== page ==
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From the deadly destruction of the July riots to South Africa’s horrendous crime statistics, including a recent spate of mass shootings, the criminal justice system is failing. In this broad-ranging interview with Dr Jakkie Cilliers, chairperson of the board at the Institute for Security Studies, he tells BizNews that reactionary “gesture policing” is proving futile. What is needed is a professional police service with a police minister who doesn’t confuse his role with that of a national police commissioner. Additionally, South Africa needs a functioning crime intelligence division and state security agency free from the politicisation that has characterised it for too long. – Michael Appel
On South Africa, still far from recovering July riots
We have indications that the government has learned a few lessons. We have certainly had many reports, including the report by Professor Sandy Africa, on what went wrong. And I think we have a bit of a wake-up to the extent to which South Africans increasingly feel at risk. We have a permanent national police commissioner. It appears that we have movement within the National Prosecuting Authority, but much more is required. That relates not only to the continued movement of permanent appointments within the police, but also an entire overhaul of the state security agency and the reforms associated with that. Much more needs to be done, but much of what needs to be done is not big initiatives, but appropriate and professional management, particularly of the police. We have a situation today where the minister and the national police commissioner at least seem to be on good relations and more or less on the same page. However, we still have a situation where the minister of police acts as if he is the national commissioner. What is required within policing is stability, continuity and a significant amount of structural change, fixing the detective services, fixing forensics, going back to basics, supporting the detectives, not only funding VIP protection; those kinds of interventions take time. So some progress, but I think there is still a long, long road ahead.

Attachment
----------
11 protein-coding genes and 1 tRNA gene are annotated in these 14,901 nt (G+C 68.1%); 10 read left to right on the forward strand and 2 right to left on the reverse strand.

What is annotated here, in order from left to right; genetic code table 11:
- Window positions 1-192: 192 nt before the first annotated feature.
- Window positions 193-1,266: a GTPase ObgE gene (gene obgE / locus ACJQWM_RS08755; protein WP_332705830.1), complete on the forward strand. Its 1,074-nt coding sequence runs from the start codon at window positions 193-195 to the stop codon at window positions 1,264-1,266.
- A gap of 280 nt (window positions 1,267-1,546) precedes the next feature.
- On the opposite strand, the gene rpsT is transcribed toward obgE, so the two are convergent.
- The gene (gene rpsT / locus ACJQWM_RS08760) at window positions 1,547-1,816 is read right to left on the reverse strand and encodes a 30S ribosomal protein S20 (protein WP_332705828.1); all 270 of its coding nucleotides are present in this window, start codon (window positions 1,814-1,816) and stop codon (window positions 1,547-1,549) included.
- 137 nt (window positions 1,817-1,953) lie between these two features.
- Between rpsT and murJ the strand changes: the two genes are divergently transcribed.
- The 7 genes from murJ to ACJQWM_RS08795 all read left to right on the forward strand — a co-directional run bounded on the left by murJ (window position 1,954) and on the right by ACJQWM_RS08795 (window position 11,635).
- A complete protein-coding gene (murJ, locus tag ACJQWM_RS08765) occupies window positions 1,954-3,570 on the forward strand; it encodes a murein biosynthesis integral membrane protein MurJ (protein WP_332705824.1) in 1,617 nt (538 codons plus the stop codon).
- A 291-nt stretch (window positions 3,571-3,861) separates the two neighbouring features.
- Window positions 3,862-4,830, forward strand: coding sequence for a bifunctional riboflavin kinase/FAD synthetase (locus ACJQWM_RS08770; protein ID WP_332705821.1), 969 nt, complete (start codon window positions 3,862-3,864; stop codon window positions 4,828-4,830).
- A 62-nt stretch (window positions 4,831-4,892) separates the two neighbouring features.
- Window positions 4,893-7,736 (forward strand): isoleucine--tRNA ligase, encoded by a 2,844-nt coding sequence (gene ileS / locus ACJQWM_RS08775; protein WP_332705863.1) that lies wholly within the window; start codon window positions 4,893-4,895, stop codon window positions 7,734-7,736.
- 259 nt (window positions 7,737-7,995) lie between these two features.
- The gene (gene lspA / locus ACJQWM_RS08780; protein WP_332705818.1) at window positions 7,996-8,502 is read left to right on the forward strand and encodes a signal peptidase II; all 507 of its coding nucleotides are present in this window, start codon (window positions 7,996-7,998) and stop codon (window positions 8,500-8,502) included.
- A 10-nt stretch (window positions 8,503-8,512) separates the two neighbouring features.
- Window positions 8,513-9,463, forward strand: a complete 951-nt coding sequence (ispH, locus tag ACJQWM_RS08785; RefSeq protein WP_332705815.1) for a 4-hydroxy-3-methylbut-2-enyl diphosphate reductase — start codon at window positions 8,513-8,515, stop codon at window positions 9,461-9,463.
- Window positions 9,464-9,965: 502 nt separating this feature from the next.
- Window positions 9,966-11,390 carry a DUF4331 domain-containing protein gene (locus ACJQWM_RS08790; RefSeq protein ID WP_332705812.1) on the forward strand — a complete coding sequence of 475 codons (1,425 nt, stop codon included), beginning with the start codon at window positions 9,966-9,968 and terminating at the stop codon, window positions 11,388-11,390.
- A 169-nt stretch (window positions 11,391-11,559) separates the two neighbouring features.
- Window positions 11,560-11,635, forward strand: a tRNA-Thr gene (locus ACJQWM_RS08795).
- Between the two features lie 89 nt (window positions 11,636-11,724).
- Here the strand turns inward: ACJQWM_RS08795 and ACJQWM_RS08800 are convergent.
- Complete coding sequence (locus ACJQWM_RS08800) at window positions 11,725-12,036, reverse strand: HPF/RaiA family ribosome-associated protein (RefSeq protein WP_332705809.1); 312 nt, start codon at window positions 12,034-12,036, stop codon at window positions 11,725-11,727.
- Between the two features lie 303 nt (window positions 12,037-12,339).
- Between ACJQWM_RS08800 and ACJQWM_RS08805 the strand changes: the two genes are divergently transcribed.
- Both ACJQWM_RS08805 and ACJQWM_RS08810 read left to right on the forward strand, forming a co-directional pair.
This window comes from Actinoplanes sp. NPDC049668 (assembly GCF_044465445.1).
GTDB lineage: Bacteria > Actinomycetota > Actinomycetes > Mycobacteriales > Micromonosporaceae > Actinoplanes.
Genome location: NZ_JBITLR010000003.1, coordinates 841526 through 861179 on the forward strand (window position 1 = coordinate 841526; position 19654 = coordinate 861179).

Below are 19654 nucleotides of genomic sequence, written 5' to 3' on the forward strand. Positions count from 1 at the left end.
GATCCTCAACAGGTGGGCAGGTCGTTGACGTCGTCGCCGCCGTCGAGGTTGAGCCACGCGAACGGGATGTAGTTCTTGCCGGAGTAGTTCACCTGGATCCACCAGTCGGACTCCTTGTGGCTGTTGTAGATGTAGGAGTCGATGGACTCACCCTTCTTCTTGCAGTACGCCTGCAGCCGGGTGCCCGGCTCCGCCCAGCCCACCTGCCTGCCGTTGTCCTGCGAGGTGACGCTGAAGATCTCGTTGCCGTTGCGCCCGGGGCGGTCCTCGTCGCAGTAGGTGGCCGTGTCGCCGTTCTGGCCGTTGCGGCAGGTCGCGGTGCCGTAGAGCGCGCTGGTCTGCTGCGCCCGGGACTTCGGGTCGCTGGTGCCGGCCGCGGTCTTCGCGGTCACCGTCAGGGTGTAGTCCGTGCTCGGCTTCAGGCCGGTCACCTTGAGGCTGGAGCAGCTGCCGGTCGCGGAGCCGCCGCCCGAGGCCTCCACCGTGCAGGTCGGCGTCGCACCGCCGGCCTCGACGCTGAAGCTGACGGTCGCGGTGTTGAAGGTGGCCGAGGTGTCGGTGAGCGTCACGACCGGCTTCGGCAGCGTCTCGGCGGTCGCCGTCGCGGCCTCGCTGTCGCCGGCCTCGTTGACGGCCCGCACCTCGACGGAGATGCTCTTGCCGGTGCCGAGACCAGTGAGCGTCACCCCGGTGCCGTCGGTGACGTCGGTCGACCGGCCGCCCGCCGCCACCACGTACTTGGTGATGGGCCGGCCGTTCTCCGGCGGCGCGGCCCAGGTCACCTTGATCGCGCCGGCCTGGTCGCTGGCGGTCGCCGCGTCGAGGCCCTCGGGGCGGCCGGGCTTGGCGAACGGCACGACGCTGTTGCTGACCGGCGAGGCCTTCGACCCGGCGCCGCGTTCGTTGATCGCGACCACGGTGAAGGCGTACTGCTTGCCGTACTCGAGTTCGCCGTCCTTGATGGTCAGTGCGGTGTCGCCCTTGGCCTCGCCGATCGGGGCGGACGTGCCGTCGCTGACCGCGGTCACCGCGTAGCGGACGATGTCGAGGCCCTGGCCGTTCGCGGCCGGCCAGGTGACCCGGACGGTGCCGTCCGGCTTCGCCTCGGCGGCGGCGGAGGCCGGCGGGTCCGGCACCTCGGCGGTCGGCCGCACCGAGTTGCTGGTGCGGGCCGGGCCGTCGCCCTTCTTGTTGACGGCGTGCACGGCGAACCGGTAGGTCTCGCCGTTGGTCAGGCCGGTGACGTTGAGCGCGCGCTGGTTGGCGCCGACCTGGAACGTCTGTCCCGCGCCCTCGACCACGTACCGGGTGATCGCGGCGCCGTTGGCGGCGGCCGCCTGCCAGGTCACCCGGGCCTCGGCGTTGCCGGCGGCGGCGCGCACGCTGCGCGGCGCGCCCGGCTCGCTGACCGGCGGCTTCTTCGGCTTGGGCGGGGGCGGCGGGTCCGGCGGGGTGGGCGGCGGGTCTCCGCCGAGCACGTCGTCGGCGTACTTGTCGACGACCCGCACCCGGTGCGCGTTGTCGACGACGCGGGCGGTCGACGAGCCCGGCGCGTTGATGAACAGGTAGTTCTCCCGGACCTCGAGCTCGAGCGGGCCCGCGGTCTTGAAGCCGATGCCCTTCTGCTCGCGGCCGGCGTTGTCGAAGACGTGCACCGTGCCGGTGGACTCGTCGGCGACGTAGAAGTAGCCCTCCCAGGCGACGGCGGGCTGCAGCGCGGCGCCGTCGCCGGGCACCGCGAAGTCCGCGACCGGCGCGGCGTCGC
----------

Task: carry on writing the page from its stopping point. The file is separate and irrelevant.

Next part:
On the appointment of the police minister being a matter of balance in the top ANC structure
The common understanding is that the reason he was appointed has to do with regional balance in the top structure of the ANC. He certainly is a man that is full of energy and full of vigour. But I would argue that what the police need is stability, management and giving the National Police Commissioner time and the opportunity to do what is necessary in fixing police culture and focusing policing on organised crime. Because organised criminals are responsible for the vast majority of violence and mayhem in South Africa. They benefit and substantially exploit situations like the July riots. So, that kind of stability; I’m worried that he is a man of action and that he doesn’t step back and allow the opportunity to think about what needs to happen with policing. It’s all about reaction. It’s all about bringing the stability units, the tactical reaction and so on into a crime scene or where there’s violence. That is what I would refer to as gesture policing. It doesn’t really make a difference. What makes a difference is the slow process of detective work, working with the Hawks in the NPA. That is a very different style. It is work that is driven by data as much as it is driven by intelligence. By data, I mean, where are the crime hotspots? Focus your attention on crime prevention and prosecution and so on in those areas.